Child’s play?


There’s no doubt there are times when beekeeping is stressful, but I was surprised to read a press release from the British Beekeepers Association which informed editors that ‘Beekeepers are aging‘.

There’s a wonderful ambiguity in that statement. Beekeepers do get tedious when talking about their craft, but do they really cause people to age?

Or does it mean beekeepers are aging faster than than everyone else, in which case there needs to be a health warning on every hive?

Keeping bees can reduce you life expectancy.

Of course, what the authors were trying to say is that the age profile of beekeepers is skewed towards the older generation, and they believe this is cause for concern.

So much so that a peer of the realm and professor of economics was wheeled out to inform us that ‘It is vital … we encourage youngsters into this important and fascinating craft.’

I suppose what constitutes a ‘youngster’ depends upon your perspective, but the BBKA takes this to mean children, and has launched a series of initiatives to encourage children to take up beekeeping.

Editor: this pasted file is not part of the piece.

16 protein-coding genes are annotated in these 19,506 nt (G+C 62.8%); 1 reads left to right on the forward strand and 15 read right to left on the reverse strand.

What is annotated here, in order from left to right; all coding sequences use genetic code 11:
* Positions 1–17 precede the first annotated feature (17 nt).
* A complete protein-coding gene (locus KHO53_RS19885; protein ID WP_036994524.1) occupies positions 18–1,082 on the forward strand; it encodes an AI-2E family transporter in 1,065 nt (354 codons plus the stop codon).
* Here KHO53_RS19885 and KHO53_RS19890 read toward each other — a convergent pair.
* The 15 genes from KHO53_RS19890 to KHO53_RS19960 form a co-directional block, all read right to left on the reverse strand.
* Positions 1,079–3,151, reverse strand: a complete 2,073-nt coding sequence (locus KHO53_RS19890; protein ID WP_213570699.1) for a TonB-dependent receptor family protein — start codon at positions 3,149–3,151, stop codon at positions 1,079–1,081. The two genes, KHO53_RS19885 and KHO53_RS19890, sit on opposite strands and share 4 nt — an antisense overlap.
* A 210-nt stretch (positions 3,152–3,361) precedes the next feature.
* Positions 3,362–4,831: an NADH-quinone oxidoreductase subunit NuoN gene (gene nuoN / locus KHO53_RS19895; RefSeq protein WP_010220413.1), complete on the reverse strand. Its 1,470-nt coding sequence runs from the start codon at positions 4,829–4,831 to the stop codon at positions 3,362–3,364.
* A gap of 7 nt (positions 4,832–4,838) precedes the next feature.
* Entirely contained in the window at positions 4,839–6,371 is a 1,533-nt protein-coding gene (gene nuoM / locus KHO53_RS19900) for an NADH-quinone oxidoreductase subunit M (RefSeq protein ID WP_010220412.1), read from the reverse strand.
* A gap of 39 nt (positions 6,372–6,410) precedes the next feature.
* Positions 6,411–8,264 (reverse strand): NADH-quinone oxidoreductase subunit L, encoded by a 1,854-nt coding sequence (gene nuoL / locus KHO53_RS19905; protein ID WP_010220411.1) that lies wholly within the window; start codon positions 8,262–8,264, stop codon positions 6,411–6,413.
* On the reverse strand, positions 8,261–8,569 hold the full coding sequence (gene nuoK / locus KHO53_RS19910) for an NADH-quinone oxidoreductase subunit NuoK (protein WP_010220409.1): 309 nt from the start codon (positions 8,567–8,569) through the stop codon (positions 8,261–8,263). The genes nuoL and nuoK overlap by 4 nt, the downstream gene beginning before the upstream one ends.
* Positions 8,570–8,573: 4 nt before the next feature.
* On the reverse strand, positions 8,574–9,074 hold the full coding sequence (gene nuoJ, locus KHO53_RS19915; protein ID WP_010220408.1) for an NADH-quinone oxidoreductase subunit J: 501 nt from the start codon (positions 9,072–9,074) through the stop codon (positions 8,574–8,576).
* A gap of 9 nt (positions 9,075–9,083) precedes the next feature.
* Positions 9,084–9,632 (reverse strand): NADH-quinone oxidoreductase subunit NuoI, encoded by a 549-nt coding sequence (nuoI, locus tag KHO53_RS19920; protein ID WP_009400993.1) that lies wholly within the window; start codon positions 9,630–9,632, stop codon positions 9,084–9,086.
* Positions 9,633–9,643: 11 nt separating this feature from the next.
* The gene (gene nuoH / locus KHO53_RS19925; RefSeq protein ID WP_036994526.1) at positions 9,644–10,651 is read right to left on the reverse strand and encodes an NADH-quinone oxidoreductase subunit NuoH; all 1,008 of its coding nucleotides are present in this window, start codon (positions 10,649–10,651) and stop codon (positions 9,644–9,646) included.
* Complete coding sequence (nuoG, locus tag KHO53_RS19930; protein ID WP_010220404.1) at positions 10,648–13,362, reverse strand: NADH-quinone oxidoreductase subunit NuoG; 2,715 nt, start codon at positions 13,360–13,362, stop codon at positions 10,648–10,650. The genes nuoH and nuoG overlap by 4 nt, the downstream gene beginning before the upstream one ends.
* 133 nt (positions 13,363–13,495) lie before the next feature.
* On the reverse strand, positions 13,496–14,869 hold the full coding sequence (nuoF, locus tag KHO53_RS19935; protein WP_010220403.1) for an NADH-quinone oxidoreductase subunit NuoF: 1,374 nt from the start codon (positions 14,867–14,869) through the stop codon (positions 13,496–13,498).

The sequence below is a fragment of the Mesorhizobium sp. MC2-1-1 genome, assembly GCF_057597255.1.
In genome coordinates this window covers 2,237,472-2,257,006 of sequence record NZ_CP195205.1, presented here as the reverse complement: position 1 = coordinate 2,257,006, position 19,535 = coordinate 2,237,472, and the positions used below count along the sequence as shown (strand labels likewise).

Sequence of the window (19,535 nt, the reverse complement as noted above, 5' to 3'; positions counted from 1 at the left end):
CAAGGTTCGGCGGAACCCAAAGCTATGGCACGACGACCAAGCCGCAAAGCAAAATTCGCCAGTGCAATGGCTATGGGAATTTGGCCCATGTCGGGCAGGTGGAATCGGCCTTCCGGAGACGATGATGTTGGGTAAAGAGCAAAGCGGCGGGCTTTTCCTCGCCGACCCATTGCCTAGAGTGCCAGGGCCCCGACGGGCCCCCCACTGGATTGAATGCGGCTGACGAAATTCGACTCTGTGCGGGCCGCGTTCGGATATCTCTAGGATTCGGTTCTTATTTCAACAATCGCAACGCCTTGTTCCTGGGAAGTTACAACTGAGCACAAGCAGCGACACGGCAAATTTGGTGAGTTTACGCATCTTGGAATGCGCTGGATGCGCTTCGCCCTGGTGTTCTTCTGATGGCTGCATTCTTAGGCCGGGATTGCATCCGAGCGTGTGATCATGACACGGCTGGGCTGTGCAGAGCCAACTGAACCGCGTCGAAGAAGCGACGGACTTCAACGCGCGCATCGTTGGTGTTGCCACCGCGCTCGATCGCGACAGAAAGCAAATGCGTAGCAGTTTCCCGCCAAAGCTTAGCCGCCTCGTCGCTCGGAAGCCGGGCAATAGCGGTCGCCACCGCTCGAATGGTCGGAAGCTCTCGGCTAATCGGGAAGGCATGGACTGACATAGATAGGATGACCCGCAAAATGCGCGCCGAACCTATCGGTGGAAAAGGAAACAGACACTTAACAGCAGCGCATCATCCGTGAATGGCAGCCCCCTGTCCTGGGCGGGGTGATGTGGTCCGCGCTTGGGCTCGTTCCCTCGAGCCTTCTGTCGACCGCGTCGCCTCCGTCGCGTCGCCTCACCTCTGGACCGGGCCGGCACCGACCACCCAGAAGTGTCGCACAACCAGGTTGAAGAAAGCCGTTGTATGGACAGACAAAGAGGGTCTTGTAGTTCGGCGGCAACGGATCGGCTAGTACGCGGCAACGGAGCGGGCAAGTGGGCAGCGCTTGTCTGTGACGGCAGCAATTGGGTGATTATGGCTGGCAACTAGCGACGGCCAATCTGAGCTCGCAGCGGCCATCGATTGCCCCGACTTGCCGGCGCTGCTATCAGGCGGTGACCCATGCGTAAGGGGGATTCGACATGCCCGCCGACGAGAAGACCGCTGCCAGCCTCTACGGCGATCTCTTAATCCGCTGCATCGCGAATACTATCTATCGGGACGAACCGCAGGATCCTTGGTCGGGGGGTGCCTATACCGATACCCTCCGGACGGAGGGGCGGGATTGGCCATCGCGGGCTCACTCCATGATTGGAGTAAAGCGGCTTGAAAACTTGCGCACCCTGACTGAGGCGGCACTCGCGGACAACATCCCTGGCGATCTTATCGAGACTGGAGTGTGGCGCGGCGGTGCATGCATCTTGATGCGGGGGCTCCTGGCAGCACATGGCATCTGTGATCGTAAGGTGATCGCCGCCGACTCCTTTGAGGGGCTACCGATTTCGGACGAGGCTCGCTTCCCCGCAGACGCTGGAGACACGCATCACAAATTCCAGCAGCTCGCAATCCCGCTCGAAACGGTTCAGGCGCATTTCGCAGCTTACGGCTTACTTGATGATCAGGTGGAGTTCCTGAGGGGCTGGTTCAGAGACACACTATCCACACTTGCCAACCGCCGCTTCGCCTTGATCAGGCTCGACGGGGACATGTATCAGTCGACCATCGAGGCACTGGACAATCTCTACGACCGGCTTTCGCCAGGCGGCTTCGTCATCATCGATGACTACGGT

It’s a daft strategy. Beekeeping requires a safe and secure site to place an apiary, and most children’s back gardens aren’t suitable for hives. Out-apiaries make more sense, but mum or dad will need to commit to ferrying kid, kit and caboodle to and fro the apiary on a regular basis. And that kit cost money – forget the notion of ‘free honey’.

You may be confident that your child won’t get badly stung and develop an over-whelming allergic reaction, but your confidence is misplaced. Every year people die from bee stings. Responsible parents would ensure their child is always supervised.

Then, when your child loses interest or goes away to university, who is going to manage the hives?

Don’t get me wrong. I’m all in favour of teaching children about bees, and a well run school apiary is a wonderful learning resource, but if your children want to keep their own bees you had best become a beekeeper yourself.

The British Beekeepers Association should stop worrying about the age profile of its members. It’s a hobby people will take up when they have the time, money and space.

And they do – membership of the BBKA has trebled over the last 10 years from 6,700 in 2005 to 24,000 today. Sustaining membership requires a well-thought out business strategy, but one things for sure …

It’s not child’s play!

Author: BeeNuts

Bee-keeper and wannabe cartoonist.

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